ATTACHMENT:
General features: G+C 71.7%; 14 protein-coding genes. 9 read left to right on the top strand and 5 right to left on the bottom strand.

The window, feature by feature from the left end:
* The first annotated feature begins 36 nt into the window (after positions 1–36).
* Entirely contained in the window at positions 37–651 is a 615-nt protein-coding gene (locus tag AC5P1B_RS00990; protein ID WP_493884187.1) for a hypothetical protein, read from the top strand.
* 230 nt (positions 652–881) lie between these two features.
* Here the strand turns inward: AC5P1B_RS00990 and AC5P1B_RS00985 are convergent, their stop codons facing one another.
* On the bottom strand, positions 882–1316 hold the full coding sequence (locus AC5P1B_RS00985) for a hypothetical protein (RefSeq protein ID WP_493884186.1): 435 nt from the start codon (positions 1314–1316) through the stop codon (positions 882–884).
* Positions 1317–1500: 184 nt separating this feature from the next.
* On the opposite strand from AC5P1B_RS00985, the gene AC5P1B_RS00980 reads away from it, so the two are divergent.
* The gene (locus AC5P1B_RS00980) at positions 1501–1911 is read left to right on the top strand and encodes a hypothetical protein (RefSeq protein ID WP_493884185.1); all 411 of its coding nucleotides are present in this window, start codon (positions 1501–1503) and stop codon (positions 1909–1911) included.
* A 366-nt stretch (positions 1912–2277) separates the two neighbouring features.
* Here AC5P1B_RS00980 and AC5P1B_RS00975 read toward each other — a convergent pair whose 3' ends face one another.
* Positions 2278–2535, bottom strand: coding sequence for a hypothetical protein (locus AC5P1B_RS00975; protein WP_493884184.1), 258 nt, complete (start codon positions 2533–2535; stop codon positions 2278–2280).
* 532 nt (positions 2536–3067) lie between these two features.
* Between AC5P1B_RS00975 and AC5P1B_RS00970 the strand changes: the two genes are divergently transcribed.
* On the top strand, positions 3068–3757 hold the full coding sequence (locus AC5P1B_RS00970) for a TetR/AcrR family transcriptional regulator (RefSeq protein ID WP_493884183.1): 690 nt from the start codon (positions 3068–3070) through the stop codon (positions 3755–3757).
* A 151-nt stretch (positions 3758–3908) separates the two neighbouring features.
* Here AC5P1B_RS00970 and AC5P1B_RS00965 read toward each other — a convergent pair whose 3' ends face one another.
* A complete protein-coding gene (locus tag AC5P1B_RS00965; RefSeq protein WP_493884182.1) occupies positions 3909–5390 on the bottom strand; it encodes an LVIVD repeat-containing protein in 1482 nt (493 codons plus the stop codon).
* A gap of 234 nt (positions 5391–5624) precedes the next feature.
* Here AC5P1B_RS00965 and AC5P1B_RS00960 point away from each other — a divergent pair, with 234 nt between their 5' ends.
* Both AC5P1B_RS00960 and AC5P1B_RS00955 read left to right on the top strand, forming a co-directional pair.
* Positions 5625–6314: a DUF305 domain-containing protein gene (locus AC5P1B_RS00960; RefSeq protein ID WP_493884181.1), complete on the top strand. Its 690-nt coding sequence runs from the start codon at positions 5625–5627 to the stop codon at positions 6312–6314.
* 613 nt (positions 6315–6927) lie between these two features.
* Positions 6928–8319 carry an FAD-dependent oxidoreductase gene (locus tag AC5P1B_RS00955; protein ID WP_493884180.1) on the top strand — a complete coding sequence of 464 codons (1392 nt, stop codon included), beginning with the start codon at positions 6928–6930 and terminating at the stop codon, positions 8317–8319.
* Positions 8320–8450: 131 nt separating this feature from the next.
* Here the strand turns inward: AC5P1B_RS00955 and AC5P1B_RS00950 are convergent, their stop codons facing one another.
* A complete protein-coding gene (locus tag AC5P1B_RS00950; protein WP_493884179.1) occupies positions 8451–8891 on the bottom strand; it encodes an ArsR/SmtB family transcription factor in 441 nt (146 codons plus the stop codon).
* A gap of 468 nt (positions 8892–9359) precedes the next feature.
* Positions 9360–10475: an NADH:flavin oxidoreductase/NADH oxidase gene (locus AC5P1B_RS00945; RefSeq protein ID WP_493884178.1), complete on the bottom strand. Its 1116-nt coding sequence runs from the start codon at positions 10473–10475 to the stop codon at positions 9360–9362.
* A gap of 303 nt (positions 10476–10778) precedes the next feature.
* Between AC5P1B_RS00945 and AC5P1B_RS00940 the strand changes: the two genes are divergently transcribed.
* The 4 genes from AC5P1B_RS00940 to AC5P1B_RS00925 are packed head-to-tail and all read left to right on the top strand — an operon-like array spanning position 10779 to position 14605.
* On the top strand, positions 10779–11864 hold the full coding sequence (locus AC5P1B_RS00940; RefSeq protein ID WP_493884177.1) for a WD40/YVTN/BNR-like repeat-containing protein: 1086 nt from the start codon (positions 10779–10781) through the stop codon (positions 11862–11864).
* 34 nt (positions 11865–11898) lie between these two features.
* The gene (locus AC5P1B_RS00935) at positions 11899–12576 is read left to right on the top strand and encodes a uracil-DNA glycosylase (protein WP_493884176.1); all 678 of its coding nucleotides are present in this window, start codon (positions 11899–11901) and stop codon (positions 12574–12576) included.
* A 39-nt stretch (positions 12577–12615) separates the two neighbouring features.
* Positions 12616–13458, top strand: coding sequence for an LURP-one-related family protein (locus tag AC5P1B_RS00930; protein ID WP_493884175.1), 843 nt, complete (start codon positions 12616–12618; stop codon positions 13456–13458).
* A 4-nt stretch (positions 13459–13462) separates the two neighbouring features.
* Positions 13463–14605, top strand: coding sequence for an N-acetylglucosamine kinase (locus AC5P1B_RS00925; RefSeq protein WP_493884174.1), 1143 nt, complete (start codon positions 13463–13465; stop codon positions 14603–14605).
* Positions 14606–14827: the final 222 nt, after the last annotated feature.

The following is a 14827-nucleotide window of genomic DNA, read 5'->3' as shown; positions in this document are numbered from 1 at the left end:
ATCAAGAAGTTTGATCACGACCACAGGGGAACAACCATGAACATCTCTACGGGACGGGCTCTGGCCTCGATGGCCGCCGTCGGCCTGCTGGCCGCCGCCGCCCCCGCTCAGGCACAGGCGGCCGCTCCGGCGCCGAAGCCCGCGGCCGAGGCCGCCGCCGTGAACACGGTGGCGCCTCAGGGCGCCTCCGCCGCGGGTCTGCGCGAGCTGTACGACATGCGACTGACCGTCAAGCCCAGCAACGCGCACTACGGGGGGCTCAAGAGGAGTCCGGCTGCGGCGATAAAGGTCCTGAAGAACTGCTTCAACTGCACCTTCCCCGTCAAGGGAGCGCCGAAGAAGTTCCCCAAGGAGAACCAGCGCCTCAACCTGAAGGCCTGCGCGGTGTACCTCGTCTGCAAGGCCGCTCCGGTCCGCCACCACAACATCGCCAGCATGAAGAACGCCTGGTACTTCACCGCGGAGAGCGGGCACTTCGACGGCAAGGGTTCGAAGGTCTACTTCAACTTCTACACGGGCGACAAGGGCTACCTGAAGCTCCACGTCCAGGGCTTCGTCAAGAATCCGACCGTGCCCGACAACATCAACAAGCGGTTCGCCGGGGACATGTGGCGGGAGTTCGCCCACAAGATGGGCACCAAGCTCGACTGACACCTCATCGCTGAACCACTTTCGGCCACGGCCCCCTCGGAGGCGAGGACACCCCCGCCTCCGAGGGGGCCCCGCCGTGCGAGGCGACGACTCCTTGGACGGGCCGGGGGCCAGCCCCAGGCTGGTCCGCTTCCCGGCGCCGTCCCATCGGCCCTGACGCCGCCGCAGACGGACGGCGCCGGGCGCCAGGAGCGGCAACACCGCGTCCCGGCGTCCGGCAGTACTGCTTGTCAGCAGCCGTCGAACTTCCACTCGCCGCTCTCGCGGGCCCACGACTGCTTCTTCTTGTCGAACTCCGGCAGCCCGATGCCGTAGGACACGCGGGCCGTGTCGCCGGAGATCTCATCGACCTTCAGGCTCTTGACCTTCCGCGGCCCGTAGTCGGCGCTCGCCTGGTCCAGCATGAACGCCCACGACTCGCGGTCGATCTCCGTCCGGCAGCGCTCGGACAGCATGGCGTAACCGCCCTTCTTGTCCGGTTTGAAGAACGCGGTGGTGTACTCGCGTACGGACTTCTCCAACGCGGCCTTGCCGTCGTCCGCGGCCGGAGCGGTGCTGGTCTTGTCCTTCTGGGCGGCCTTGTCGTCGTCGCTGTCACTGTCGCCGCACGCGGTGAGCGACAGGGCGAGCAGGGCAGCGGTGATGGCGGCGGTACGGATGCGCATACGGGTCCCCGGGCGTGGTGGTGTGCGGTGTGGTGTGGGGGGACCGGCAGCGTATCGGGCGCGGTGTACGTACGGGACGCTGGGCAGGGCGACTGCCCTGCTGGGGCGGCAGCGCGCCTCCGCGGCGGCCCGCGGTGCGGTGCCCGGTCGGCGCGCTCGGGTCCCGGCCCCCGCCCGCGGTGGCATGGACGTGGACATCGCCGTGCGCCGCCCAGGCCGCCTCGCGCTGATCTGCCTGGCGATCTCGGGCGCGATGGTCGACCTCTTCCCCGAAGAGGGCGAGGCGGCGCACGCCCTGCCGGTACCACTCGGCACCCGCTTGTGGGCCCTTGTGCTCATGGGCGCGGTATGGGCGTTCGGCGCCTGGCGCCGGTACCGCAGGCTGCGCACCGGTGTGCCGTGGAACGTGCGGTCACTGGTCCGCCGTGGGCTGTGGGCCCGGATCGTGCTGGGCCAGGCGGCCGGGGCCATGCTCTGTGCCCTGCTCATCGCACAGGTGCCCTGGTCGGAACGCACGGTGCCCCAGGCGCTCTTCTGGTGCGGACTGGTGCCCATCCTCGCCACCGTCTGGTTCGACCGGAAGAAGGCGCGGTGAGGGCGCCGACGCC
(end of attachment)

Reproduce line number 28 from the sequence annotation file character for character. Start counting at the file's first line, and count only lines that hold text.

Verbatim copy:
* A complete protein-coding gene (locus tag AC5P1B_RS00950; protein WP_493884179.1) occupies positions 8451–8891 on the bottom strand; it encodes an ArsR/SmtB family transcription factor in 441 nt (146 codons plus the stop codon).